Exit scams are still as prevalent as ever, as unfortunately there seems to be no sign of the practice slowing down. In what appears to be a rather intertwined exit scam, two projects have gone dark and run away with more than $8 million combined. RepuX and JoyToken appeared to be two separate projects with their own unique goals, but they both share a number of key members of staff and a marketing agency.
RepuX’s ICO drew in $4.7 million, while JoyToken’s ICO pulled in a cool $3.4 million back in early 2018. The two companies are now listed as “Dissolved” according to Companies House – the registrar or UK-based companies – a worrying sign for investors.
A Plunge into Darkness
Both companies shared the same address and were incorporated on the same day, and were both marked as dissolved on the same day too. The similarities don’t end there, both projects used the marketing agency AmaZix who dropped both projects as clients in May 2018 due to “irreconcilable differences”. AmaZix was in charge of community management, and it appears when the contract was ended, the two projects started to take these communities offline. Telegram groups no longer exist, while their websites have been removed as well.
Possible Fake Project Members
Fake project members and advisors are a long-standing tradition in the exit scam world, and these two projects look as if they took full advantage. Both listed Lee Murphy, and entrepreneur Mateusz Mach as advisors, but it’s still unclear whether the two actually had anything to do with the projects. Mach appeared in Forbes’ 30 under 30 list for 2017 after founding an app that became the first messaging center for the deaf community.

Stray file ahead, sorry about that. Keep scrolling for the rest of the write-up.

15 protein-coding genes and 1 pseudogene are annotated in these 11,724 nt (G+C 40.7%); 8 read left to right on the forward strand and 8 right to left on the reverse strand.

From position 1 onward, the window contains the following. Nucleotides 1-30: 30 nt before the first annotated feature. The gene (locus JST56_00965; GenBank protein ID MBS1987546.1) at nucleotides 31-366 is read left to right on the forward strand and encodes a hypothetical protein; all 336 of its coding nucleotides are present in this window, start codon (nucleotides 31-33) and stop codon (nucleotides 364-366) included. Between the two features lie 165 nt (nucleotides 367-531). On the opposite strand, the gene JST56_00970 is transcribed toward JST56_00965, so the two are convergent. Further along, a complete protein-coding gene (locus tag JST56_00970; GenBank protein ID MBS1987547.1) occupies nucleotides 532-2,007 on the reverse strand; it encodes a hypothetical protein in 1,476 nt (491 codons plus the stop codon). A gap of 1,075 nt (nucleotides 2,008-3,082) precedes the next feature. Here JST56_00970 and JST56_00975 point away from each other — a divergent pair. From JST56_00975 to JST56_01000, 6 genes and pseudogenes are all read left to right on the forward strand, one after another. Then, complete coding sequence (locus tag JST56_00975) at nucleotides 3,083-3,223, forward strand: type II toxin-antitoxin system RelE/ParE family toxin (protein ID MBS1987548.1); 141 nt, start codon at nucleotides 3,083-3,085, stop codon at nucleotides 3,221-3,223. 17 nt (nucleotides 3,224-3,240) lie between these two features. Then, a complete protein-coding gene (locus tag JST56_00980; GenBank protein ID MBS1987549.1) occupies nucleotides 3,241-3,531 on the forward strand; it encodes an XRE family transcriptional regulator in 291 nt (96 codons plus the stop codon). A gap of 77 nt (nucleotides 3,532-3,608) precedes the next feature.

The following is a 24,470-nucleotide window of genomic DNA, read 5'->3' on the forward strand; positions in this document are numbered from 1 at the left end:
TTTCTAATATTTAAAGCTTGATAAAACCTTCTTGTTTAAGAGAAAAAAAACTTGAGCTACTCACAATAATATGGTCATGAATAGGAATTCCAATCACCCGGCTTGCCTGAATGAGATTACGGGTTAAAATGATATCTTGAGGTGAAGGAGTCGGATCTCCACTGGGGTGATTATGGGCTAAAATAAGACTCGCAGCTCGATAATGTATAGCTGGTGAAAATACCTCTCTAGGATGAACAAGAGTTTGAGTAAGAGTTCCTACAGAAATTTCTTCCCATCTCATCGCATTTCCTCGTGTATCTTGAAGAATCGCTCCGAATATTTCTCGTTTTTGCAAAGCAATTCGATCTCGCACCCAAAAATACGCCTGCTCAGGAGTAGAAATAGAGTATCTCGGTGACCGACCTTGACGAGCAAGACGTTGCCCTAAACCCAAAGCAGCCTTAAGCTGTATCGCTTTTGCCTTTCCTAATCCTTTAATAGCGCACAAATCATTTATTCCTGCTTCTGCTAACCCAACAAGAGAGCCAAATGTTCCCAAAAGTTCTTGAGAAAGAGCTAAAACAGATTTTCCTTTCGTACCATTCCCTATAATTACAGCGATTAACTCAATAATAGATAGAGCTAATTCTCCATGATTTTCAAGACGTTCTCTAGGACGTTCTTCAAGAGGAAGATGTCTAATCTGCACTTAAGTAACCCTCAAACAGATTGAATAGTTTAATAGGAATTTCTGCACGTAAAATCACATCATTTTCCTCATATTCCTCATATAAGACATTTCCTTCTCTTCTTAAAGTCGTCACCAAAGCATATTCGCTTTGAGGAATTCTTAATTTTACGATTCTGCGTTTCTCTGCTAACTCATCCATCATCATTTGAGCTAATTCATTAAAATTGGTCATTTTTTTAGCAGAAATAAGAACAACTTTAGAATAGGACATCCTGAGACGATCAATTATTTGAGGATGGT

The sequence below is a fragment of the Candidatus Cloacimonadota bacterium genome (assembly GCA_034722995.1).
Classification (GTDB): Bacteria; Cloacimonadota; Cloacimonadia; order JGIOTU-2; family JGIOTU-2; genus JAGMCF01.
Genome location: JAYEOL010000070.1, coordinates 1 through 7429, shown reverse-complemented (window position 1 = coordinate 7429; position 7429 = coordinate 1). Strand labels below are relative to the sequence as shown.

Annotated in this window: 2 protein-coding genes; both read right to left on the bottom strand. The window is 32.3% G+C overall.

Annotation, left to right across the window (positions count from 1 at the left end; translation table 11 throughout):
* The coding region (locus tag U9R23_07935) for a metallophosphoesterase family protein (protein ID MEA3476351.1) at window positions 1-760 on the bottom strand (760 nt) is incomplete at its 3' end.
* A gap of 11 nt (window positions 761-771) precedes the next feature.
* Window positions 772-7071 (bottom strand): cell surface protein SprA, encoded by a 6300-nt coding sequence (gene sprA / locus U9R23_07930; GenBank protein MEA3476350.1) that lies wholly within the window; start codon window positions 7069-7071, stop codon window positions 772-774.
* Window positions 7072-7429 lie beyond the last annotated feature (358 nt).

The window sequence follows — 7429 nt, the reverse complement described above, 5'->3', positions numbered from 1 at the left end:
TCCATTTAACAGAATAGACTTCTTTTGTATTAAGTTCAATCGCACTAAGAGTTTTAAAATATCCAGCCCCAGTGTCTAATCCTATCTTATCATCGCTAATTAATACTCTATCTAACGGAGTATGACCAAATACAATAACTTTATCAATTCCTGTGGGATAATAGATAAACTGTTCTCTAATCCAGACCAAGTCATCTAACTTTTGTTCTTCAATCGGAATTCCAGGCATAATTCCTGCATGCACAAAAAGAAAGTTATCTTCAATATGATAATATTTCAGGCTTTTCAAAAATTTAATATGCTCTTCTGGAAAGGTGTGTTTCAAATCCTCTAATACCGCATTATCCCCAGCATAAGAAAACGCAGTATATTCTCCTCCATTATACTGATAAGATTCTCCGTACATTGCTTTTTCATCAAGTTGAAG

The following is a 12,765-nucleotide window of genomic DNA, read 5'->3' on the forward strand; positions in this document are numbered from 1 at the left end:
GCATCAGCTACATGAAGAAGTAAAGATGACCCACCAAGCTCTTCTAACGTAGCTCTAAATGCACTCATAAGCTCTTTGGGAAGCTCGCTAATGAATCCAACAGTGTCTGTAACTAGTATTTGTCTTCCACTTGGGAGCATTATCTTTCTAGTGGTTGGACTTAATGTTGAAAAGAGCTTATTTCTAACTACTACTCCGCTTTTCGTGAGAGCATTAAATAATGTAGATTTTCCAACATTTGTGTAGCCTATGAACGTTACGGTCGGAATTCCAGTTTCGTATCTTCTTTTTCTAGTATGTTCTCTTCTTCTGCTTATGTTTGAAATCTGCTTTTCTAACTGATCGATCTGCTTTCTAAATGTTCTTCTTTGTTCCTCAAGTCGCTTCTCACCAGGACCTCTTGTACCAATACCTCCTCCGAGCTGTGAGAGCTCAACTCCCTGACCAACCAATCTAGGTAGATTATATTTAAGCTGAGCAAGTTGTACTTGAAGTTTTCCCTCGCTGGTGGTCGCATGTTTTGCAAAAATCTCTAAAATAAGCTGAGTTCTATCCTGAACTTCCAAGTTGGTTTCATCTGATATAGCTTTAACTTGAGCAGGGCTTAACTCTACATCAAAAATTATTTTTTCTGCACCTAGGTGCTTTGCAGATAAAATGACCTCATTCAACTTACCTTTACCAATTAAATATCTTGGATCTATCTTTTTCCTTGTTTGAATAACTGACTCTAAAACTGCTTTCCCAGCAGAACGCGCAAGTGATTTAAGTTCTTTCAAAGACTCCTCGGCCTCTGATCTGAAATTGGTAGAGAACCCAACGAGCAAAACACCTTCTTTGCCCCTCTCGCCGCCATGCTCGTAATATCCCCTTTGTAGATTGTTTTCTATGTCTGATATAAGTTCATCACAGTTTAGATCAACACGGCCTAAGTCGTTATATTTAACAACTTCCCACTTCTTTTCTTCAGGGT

Exit Scams Can Get Dangerous
After an exit scam, many investors feel angry – it’s totally normal. However, those who decide to do some digging and investigate the true identity behind the scammers are often at risk. In late 2018, Westland Storage finally pulled an exit scam, which quickly took a dark turn. Those investigating the true identities of the scammers received death threats on multiple occasions. While it looks like the threats were just that for now, scammers can be dangerous people if you are on the verge of exposing them.
Hack or Scam?
Back in October 2018, popular Canadian exchange Maple Change suffered a “hack”, but further investigations hint at a possible exit scam. After the “hack”, Maple Change offered to give back all the shitcoins, but claimed it was impossible to recover the Bitcoin and Litecoin that had been “stolen”. This combined with social media going dark has led many to believe that it was in fact an elaborate exit scam rather than a genuine hack.
For investors in RepuX and JoyToken, it looks like there is little that can be done for now. Cases can be opened with the British Financial Conduct Authority, but there is no telling whether any of the funds can ever be recovered.